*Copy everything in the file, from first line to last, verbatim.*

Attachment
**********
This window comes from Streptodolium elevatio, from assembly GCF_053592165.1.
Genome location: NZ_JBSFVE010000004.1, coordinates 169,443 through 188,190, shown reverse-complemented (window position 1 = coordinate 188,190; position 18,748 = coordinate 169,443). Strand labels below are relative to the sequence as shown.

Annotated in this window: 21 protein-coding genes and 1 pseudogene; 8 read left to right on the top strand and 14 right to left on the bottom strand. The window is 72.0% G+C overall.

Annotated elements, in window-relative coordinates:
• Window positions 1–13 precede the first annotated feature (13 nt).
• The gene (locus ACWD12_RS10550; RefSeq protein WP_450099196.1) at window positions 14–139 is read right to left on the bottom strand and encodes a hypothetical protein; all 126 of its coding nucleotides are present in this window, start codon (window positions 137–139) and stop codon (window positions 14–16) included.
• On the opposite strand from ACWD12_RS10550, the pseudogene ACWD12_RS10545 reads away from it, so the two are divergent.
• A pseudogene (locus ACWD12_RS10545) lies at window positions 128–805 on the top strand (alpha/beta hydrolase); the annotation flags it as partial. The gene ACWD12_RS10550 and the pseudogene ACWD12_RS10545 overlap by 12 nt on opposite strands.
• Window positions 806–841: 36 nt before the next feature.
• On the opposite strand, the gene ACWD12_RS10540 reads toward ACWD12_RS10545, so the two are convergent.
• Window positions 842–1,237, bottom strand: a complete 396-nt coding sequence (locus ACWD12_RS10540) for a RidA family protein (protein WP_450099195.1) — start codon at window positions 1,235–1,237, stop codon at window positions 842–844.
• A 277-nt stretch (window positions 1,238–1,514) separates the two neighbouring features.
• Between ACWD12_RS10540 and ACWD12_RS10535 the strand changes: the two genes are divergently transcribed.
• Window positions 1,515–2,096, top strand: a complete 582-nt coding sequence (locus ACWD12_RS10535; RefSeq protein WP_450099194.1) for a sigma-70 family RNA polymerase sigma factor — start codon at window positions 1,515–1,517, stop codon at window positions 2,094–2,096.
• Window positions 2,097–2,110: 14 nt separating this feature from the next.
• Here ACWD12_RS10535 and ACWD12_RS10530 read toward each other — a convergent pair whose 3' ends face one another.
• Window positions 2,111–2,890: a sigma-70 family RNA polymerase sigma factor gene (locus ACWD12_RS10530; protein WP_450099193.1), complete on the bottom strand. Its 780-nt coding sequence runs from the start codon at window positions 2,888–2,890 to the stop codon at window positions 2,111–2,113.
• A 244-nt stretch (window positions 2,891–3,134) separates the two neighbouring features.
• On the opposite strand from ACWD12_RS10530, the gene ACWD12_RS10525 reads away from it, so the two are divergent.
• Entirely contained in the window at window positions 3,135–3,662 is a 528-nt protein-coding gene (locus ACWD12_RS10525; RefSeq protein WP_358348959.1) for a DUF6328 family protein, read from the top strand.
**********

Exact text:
This window comes from Streptodolium elevatio, from assembly GCF_053592165.1.
Genome location: NZ_JBSFVE010000004.1, coordinates 169,443 through 188,190, shown reverse-complemented (window position 1 = coordinate 188,190; position 18,748 = coordinate 169,443). Strand labels below are relative to the sequence as shown.

Annotated in this window: 21 protein-coding genes and 1 pseudogene; 8 read left to right on the top strand and 14 right to left on the bottom strand. The window is 72.0% G+C overall.

Annotated elements, in window-relative coordinates:
• Window positions 1–13 precede the first annotated feature (13 nt).
• The gene (locus ACWD12_RS10550; RefSeq protein WP_450099196.1) at window positions 14–139 is read right to left on the bottom strand and encodes a hypothetical protein; all 126 of its coding nucleotides are present in this window, start codon (window positions 137–139) and stop codon (window positions 14–16) included.
• On the opposite strand from ACWD12_RS10550, the pseudogene ACWD12_RS10545 reads away from it, so the two are divergent.
• A pseudogene (locus ACWD12_RS10545) lies at window positions 128–805 on the top strand (alpha/beta hydrolase); the annotation flags it as partial. The gene ACWD12_RS10550 and the pseudogene ACWD12_RS10545 overlap by 12 nt on opposite strands.
• Window positions 806–841: 36 nt before the next feature.
• On the opposite strand, the gene ACWD12_RS10540 reads toward ACWD12_RS10545, so the two are convergent.
• Window positions 842–1,237, bottom strand: a complete 396-nt coding sequence (locus ACWD12_RS10540) for a RidA family protein (protein WP_450099195.1) — start codon at window positions 1,235–1,237, stop codon at window positions 842–844.
• A 277-nt stretch (window positions 1,238–1,514) separates the two neighbouring features.
• Between ACWD12_RS10540 and ACWD12_RS10535 the strand changes: the two genes are divergently transcribed.
• Window positions 1,515–2,096, top strand: a complete 582-nt coding sequence (locus ACWD12_RS10535; RefSeq protein WP_450099194.1) for a sigma-70 family RNA polymerase sigma factor — start codon at window positions 1,515–1,517, stop codon at window positions 2,094–2,096.
• Window positions 2,097–2,110: 14 nt separating this feature from the next.
• Here ACWD12_RS10535 and ACWD12_RS10530 read toward each other — a convergent pair whose 3' ends face one another.
• Window positions 2,111–2,890: a sigma-70 family RNA polymerase sigma factor gene (locus ACWD12_RS10530; protein WP_450099193.1), complete on the bottom strand. Its 780-nt coding sequence runs from the start codon at window positions 2,888–2,890 to the stop codon at window positions 2,111–2,113.
• A 244-nt stretch (window positions 2,891–3,134) separates the two neighbouring features.
• On the opposite strand from ACWD12_RS10530, the gene ACWD12_RS10525 reads away from it, so the two are divergent.
• Entirely contained in the window at window positions 3,135–3,662 is a 528-nt protein-coding gene (locus ACWD12_RS10525; RefSeq protein WP_358348959.1) for a DUF6328 family protein, read from the top strand.